The surreality of the familiar


Touched down in Bangkok the other day for the first time in 25 years. The smells—that odd mix of coriander and sewage—just as I remember, and just as intoxicating. But in my old neighbourhood the city has erupted upwards, turning to chrome or ribbons of concrete. Walked from Asoke to the Chao Phraya River, through the new glistening shopping district, then the ancient storefronts of golden Buddhas beyond that. As I neared the temple complexes along the river, bypassing the fast-talking tuk-tuk drivers under the spires of Wat Ratchabophit, the old Bangkok of my childhood sprang up and welcomed me, that blur of candy-coloured traffic.

One response to “The surreality of the familiar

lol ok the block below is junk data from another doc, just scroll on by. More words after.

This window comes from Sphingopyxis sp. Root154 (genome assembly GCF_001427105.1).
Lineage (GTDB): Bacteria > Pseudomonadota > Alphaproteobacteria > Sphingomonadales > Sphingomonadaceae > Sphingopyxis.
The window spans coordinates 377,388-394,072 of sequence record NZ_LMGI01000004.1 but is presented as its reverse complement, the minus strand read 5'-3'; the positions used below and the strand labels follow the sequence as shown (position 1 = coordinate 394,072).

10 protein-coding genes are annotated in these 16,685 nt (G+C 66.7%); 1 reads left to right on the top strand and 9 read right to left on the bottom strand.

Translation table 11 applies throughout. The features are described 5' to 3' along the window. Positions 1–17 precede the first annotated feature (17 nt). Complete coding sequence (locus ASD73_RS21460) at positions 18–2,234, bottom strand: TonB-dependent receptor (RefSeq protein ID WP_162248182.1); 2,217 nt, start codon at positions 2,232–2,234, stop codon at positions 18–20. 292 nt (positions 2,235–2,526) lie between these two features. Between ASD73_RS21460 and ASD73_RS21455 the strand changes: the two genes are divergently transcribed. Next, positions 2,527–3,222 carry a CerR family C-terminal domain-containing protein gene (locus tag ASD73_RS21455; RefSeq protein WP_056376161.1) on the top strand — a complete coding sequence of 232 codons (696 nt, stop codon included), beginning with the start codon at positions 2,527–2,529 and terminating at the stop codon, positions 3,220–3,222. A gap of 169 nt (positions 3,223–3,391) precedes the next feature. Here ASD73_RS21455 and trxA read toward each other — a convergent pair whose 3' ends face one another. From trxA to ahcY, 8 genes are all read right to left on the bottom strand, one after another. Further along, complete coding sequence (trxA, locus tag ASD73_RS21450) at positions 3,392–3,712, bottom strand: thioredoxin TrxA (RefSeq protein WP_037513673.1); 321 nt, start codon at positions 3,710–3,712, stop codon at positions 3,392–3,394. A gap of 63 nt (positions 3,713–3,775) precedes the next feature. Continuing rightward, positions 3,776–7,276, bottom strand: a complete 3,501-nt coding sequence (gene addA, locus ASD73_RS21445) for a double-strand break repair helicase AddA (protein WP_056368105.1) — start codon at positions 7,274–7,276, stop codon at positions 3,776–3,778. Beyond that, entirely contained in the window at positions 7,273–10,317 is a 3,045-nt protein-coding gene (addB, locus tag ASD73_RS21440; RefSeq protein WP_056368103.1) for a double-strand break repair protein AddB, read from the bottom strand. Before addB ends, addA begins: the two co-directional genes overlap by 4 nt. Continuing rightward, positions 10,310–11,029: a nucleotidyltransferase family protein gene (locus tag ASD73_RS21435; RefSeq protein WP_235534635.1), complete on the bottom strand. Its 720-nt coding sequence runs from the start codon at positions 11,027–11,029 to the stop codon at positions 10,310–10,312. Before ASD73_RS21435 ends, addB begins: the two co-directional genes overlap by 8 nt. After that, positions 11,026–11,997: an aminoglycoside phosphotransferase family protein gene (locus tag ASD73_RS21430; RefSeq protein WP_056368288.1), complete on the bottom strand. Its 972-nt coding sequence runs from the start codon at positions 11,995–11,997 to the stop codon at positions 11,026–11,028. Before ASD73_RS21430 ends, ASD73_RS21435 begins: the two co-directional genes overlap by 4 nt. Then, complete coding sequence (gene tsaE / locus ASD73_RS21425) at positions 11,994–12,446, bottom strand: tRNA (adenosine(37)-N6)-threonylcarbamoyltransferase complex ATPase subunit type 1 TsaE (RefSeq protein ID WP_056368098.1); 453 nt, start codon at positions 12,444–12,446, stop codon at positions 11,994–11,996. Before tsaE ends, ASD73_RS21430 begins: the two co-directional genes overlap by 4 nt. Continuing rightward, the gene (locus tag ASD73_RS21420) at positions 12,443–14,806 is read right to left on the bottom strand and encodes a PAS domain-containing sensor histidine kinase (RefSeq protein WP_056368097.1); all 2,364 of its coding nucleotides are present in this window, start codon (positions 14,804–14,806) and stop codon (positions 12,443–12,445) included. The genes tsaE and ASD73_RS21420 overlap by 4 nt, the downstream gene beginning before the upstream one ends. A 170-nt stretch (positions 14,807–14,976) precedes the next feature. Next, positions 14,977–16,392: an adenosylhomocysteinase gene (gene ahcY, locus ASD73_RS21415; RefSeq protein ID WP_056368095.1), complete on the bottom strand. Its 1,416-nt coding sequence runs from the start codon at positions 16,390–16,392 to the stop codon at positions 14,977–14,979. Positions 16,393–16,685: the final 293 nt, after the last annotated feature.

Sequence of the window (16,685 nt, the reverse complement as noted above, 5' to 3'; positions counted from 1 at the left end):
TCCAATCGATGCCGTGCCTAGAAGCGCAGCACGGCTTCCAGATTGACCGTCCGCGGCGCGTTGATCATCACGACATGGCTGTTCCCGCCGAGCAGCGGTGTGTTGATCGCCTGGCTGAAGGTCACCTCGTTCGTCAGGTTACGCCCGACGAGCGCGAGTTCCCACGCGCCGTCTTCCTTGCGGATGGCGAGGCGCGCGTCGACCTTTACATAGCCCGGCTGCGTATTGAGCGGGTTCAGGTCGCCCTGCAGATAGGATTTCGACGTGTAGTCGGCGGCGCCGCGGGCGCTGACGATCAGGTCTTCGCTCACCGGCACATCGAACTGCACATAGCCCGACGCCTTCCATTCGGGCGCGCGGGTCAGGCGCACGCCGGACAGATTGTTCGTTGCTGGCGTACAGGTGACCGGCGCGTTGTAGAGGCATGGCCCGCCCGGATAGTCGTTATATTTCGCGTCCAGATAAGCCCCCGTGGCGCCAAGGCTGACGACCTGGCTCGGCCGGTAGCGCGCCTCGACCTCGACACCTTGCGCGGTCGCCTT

1. geoffrey goddard

    hi nick, if you like a long stroll through bangkok, and i have been enjoying them since 1978, start with a meal at the muslim restaurant on charoen krung (river side, a few steps from intersection with silom), where the oxtail soup is to die for and the massaman gai is not bad either, then take a #1 or #75 bus from the stop up charoen krung a bit and alight after it crosses the canal. make your way to the chinatown end of sampeng lane and walk it all the way to pahurat. (not recommended if you are claustrophobic) there are excellent indian restaurants in the area around the sikh gurdwara at the end of sampeng lane and if you’ve got enough energy you can continue your walk, via wat suthat, and the brahmin temple, to be entertained by the backpacker crowd at khao san road. then enjoy a soothing view of the city from the big wide chao phraya express tourist boats that ply the route between phra arthit and taksin bridge.
    it’s a great way to get sweaty in the city of angels, spiritual and ephemeral.

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